Testing in the Guard

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Whether you’re beginning, completing or returning to an educational program, you’ll encounter several types of academic testing. Tests can help you earn a diploma, complete an educational credential, gain college entrance, earn credit in a specific area of study without taking the course, and finish certification requirements.

The National Guard can help by paying for many of the tests you’ll need to further your education. The Guard will fund the following types of tests:

  • High School Equivalency: If you haven’t completed high school in a traditional setting, you can take the General Educational Development (GED) test to earn a secondary school credential.
  • Undergraduate Entrance: A college entrance exam such as an SAT or ACT is a required part of most college applications. If you’re planning to pursue college, you’ll probably need to take the SAT or ACT.
  • Credit-by-Examination: These exams allow Soldiers to use the knowledge gained through their education, military or professional experiences to gain credit toward their degree by taking subject-based tests. You can earn 3 - 12 credits in specific areas of study by taking the CLEP or Dantes examinations.
  • Graduate Entrance: If you plan to attend graduate school, you will most likely be required to take a GRE or GMAT exam. Your score will help admissions officers determine if you’re the right fit for the program.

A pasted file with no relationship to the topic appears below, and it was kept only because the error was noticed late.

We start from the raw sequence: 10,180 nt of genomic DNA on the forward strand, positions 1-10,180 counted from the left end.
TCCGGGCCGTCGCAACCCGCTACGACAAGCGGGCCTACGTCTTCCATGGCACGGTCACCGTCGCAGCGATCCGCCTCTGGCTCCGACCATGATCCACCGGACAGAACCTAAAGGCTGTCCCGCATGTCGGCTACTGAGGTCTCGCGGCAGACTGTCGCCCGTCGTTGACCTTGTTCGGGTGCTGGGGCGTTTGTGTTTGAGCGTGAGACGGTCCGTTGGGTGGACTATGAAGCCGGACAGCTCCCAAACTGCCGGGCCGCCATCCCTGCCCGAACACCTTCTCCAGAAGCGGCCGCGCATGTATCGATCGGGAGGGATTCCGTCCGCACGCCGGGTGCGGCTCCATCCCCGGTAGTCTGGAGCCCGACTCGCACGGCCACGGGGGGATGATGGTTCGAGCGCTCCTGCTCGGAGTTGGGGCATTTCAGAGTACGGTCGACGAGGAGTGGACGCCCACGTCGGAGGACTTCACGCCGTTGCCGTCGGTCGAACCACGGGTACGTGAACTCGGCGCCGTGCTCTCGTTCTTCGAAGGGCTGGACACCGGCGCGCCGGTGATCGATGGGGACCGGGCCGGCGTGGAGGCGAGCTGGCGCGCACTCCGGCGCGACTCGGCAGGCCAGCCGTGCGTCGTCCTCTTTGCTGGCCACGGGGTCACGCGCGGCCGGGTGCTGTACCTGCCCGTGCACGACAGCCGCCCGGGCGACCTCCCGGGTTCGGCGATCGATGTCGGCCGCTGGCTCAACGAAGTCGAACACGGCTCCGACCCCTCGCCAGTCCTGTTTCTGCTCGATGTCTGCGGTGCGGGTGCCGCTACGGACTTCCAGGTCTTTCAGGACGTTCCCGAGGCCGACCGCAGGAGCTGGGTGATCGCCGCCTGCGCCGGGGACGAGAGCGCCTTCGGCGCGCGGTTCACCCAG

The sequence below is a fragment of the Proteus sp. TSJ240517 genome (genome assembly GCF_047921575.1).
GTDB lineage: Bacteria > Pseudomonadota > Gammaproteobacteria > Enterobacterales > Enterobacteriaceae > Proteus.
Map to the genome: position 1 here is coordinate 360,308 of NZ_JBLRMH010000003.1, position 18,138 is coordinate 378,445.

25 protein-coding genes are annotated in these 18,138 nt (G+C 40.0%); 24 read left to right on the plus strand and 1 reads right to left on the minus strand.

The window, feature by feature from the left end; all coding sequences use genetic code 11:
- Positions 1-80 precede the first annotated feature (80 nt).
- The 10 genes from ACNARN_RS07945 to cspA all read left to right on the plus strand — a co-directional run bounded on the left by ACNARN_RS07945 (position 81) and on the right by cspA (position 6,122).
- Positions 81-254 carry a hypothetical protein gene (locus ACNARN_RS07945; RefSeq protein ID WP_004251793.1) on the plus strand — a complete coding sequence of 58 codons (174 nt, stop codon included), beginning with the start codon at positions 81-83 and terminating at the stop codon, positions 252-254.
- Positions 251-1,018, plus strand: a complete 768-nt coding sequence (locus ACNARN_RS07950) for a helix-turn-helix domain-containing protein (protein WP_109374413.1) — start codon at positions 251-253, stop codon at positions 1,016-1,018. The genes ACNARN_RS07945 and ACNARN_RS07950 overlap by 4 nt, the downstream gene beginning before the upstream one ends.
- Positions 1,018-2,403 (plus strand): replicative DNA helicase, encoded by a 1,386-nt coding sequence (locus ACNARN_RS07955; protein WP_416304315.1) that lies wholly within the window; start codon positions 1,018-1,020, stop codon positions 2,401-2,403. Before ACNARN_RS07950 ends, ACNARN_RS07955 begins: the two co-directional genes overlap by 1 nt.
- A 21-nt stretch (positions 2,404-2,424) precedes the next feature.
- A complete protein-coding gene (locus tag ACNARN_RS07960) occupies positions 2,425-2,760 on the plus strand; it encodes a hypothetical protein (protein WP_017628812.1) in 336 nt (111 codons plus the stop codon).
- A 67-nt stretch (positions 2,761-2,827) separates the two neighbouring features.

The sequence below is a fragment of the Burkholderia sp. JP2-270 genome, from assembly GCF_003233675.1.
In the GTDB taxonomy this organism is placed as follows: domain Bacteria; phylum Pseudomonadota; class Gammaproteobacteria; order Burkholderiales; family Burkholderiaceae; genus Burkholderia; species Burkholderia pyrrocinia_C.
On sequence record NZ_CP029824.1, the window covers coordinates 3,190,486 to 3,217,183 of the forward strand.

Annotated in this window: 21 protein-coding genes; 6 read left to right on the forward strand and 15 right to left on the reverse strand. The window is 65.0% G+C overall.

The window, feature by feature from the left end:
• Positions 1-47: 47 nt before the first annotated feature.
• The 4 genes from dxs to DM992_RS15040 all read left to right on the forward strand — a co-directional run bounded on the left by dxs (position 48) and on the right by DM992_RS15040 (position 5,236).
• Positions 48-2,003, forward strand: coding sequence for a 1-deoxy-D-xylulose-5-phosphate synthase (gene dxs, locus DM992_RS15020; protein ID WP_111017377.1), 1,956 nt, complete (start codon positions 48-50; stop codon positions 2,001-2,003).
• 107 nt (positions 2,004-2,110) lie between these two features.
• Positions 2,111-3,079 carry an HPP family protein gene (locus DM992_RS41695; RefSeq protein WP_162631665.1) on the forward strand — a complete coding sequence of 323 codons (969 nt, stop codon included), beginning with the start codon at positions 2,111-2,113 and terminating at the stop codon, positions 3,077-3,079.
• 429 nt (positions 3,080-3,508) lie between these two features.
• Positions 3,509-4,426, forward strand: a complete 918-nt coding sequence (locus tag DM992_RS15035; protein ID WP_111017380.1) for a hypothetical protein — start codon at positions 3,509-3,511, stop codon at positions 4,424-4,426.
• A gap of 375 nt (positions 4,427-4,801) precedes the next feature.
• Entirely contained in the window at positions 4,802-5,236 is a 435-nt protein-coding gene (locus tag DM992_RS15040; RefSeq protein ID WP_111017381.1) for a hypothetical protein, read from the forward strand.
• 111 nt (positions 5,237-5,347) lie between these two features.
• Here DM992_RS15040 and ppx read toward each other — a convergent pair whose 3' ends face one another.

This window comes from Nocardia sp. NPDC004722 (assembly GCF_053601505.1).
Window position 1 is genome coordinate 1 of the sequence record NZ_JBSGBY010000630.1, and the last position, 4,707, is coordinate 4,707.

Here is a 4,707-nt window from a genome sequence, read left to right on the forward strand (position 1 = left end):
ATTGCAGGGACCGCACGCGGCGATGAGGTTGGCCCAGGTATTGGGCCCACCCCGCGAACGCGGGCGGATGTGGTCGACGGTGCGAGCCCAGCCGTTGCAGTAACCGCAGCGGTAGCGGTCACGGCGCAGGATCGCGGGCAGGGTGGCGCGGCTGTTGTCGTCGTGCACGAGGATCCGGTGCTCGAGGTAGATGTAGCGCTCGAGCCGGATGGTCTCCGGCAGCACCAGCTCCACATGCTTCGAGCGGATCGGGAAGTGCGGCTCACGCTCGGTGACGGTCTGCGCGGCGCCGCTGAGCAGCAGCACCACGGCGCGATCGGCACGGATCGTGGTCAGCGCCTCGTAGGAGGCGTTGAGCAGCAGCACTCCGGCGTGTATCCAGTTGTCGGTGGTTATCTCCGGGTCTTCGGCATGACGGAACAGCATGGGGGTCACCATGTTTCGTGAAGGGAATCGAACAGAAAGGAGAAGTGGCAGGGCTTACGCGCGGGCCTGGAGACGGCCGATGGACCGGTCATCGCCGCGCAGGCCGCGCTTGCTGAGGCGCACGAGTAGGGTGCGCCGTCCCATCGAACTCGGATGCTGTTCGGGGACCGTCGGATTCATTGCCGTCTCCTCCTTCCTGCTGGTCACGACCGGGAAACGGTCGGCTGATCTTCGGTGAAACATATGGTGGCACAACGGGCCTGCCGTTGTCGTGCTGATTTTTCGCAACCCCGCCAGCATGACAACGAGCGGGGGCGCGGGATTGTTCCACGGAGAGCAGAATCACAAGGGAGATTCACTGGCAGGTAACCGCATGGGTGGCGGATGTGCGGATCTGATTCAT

• Teacher Certification: As part of your teacher certification program, most states will require you to take the Praxis Series of tests. You’ll earn your teaching license with a qualifying score.


The ACT Assessment test is an admissions requirement at some colleges. The SAT scores are used as a college admission requirement and student placement instrument. 

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GRE test scores provide graduate and business schools around the world with an objective and common measure for evaluating and comparing the qualifications of applicants with differing educational and cultural backgrounds. 

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The GMAT measures general verbal, quantitative, and analytical writing skills and abilities developed over a long period of time that are associated with success in the first year of study in a graduate school of management. 

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The LSAT is designed to assist law schools in assessing the academic promise of their applicants. The LSAT measures skills that are considered essential for success in law school: the ability to process this information to reach conclusions.

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The ASVAB was originally designed to predict future academic and occupational success in military occupations.  Since its introduction in 1968, the ASVAB has been the subject of extensive research.

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